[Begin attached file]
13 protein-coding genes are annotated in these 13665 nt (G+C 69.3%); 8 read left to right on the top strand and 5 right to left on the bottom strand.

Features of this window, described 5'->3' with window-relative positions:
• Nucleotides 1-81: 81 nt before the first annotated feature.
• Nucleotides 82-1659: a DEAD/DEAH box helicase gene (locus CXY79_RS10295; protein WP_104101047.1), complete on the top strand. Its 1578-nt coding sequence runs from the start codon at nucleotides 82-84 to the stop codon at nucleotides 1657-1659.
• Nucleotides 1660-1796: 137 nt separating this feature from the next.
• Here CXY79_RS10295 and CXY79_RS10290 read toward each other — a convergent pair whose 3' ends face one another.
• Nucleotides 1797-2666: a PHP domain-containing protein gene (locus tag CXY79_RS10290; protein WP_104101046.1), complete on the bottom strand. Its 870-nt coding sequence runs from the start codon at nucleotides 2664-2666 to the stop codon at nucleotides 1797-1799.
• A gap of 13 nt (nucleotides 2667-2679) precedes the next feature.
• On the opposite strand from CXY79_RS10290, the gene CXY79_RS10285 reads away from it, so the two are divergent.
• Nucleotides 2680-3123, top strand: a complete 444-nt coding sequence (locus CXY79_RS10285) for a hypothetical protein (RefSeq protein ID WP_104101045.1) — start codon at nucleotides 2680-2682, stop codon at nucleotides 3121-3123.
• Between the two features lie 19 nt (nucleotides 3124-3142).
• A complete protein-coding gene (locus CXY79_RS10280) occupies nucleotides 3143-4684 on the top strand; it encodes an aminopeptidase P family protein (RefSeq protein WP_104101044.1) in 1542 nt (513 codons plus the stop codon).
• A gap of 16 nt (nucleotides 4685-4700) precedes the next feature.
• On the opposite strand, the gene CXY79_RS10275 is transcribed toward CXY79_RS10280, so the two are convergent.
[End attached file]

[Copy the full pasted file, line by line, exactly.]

13 protein-coding genes are annotated in these 13665 nt (G+C 69.3%); 8 read left to right on the top strand and 5 right to left on the bottom strand.

Features of this window, described 5'->3' with window-relative positions:
• Nucleotides 1-81: 81 nt before the first annotated feature.
• Nucleotides 82-1659: a DEAD/DEAH box helicase gene (locus CXY79_RS10295; protein WP_104101047.1), complete on the top strand. Its 1578-nt coding sequence runs from the start codon at nucleotides 82-84 to the stop codon at nucleotides 1657-1659.
• Nucleotides 1660-1796: 137 nt separating this feature from the next.
• Here CXY79_RS10295 and CXY79_RS10290 read toward each other — a convergent pair whose 3' ends face one another.
• Nucleotides 1797-2666: a PHP domain-containing protein gene (locus tag CXY79_RS10290; protein WP_104101046.1), complete on the bottom strand. Its 870-nt coding sequence runs from the start codon at nucleotides 2664-2666 to the stop codon at nucleotides 1797-1799.
• A gap of 13 nt (nucleotides 2667-2679) precedes the next feature.
• On the opposite strand from CXY79_RS10290, the gene CXY79_RS10285 reads away from it, so the two are divergent.
• Nucleotides 2680-3123, top strand: a complete 444-nt coding sequence (locus CXY79_RS10285) for a hypothetical protein (RefSeq protein ID WP_104101045.1) — start codon at nucleotides 2680-2682, stop codon at nucleotides 3121-3123.
• Between the two features lie 19 nt (nucleotides 3124-3142).
• A complete protein-coding gene (locus CXY79_RS10280) occupies nucleotides 3143-4684 on the top strand; it encodes an aminopeptidase P family protein (RefSeq protein WP_104101044.1) in 1542 nt (513 codons plus the stop codon).
• A gap of 16 nt (nucleotides 4685-4700) precedes the next feature.
• On the opposite strand, the gene CXY79_RS10275 is transcribed toward CXY79_RS10280, so the two are convergent.